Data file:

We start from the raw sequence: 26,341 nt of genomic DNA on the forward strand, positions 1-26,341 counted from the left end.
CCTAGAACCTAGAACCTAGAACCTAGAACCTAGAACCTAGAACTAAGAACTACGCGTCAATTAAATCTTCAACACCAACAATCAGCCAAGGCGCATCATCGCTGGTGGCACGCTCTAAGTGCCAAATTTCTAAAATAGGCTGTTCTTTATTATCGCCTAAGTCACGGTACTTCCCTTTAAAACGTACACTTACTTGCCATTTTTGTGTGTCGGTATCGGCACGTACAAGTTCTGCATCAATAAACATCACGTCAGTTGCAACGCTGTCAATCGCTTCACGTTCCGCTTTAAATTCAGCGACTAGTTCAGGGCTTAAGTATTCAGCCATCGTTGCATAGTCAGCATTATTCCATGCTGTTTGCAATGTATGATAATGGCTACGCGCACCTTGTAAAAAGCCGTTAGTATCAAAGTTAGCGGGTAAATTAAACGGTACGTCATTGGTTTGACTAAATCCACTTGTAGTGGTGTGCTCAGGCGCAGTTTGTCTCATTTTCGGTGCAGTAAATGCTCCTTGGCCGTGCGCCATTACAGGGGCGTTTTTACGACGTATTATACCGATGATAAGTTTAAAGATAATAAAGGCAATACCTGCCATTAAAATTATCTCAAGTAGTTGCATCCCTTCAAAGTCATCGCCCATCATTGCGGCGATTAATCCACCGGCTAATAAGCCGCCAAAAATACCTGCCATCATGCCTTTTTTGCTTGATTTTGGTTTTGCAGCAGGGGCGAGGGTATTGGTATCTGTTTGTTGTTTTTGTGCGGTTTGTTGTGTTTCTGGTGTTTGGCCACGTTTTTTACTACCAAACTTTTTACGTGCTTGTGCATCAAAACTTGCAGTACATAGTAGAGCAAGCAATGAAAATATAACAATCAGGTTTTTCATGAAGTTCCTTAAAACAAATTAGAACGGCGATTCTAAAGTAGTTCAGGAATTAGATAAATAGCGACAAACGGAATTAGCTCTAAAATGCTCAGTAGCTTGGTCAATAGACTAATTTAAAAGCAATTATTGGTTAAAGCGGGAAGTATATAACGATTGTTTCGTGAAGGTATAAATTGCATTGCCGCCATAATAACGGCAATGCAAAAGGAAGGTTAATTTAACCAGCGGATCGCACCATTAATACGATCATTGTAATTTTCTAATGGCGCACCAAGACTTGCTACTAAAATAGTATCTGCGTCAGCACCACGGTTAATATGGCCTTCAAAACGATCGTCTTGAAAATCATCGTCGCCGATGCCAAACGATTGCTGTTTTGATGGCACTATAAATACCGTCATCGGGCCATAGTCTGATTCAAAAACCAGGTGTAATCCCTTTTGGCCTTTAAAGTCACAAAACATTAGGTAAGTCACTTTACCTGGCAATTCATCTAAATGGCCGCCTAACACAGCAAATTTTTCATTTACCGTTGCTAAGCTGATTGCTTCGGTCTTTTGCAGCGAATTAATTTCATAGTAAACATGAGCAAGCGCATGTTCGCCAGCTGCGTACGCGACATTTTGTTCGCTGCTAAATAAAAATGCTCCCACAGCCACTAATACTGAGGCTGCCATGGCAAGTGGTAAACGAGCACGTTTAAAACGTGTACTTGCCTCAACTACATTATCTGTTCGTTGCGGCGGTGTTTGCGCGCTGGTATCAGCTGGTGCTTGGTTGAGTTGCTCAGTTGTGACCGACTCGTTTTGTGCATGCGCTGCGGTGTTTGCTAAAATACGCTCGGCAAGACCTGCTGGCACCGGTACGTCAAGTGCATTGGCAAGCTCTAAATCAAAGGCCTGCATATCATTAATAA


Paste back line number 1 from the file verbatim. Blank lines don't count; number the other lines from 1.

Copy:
We start from the raw sequence: 26,341 nt of genomic DNA on the forward strand, positions 1-26,341 counted from the left end.